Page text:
On the back of 5 baht coin, you may notice Wat Benchama Bophit imprint. In the late 19th century, Rama V commissioned the construction of the unique bòht (ordination hall) of Wat Ben, an informal name of the temple. The ashes of King Rama V are kept at the base of the central Buddha image, a copy of Phitsanulok’s revered Phra Phuttha Chinnarat.
The temple interior was in mixed architecture of Thai and European influences and therefore represents as a model of modern Thai temple. Most of the decoration inside are extremely dominated by a European palace, such as red carpets, a painted stained-glass windows on the wall, the gold-on-white motifs painting and the royal blue wall behind the central Buddha image. All of these are from King Rama V who was truly charmed with Europe. This can also be seen at the Dusit Palace.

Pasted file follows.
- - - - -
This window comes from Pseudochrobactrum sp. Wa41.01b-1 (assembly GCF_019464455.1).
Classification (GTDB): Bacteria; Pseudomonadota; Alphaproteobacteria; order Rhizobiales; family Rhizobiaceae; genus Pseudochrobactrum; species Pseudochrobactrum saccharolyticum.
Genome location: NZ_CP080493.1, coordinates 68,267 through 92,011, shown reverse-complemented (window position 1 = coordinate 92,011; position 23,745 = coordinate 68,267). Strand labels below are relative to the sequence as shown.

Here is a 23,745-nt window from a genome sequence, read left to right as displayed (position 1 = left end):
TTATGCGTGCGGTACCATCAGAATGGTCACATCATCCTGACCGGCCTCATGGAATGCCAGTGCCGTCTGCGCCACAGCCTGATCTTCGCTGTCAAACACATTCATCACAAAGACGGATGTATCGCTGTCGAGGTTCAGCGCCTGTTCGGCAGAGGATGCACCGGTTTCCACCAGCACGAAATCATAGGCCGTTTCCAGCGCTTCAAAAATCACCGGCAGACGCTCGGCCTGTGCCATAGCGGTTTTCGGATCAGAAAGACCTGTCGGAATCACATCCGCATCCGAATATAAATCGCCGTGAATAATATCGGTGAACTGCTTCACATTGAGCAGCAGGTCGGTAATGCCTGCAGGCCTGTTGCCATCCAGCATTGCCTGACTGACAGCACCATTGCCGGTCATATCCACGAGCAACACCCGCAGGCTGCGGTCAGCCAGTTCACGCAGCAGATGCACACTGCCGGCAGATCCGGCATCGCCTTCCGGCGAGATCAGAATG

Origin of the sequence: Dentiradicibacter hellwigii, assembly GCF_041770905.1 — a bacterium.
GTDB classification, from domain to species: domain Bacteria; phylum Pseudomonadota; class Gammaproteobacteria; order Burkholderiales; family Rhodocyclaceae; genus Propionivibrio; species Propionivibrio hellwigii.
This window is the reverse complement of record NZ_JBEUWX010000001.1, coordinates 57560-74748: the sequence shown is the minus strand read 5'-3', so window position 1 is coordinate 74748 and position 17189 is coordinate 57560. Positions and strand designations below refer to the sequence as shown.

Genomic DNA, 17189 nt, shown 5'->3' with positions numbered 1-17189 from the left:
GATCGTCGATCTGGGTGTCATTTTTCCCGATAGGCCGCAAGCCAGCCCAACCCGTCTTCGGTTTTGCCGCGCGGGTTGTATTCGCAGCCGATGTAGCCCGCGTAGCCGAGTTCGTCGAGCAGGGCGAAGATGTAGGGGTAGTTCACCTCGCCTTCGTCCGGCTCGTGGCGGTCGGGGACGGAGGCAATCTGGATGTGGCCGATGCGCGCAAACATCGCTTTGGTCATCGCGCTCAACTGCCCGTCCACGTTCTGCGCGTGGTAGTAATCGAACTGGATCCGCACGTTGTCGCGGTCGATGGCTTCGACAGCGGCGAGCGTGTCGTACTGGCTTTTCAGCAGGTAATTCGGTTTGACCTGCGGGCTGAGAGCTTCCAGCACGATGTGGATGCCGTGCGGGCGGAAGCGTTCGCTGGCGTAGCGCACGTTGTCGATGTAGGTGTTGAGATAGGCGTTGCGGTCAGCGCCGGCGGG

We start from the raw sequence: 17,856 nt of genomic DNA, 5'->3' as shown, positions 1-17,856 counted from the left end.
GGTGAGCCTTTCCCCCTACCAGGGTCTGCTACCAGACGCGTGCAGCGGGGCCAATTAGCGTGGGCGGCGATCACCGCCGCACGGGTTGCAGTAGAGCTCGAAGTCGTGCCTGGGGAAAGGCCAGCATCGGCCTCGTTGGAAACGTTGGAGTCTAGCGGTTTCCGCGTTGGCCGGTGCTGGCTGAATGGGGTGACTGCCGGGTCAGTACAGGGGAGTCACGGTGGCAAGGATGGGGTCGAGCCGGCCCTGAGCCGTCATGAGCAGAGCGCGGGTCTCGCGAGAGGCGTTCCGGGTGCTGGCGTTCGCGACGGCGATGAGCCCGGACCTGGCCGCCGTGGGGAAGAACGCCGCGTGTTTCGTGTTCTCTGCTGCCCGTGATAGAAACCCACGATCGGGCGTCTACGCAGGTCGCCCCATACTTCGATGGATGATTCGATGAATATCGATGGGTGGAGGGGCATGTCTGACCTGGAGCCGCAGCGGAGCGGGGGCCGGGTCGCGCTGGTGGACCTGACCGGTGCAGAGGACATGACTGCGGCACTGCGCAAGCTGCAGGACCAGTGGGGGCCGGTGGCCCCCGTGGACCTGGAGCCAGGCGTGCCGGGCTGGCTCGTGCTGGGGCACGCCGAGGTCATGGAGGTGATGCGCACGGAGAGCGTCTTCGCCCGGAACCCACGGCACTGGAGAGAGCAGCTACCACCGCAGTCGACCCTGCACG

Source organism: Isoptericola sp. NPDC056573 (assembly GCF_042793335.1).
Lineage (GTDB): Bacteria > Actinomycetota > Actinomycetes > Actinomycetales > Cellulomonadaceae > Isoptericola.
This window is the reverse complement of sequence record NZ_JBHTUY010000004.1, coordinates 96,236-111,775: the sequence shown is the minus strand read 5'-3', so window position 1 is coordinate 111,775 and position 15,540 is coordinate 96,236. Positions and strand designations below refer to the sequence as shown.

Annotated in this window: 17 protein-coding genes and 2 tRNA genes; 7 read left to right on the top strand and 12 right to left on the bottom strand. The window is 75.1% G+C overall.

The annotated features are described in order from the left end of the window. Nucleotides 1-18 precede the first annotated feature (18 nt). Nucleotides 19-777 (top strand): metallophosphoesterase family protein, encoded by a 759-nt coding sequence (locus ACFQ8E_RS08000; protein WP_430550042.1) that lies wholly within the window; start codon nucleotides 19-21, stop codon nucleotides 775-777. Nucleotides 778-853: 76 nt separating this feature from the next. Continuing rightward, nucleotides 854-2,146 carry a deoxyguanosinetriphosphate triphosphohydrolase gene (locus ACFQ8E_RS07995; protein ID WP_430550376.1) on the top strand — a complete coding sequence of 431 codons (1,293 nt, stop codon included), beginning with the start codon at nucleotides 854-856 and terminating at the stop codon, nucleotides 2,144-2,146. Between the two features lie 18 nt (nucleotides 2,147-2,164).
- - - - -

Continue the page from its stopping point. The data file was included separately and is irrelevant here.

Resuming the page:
There are 53 Buddha images, of which 33 images are originals and 20 are copies, placed at the courtyard behind the both. These Buddha images illustrate every mundra (gesture) and style in Thai history that visitors can actually learn the Buddhist iconography here. Moreover, Wat Benchamabophit is also a great place to go for a walk and enjoy the atmosphere along the canal together with blooming lotus and Chinese-style footbridges.
Wat Ben as commonly called by locals, is one of the most unique temples in Thailand. Although being surrounded by many temples, we personally think Wat Ben is truly worth a visit. It's standing out with the imported marble material. The admission fee is as low as 20 THB.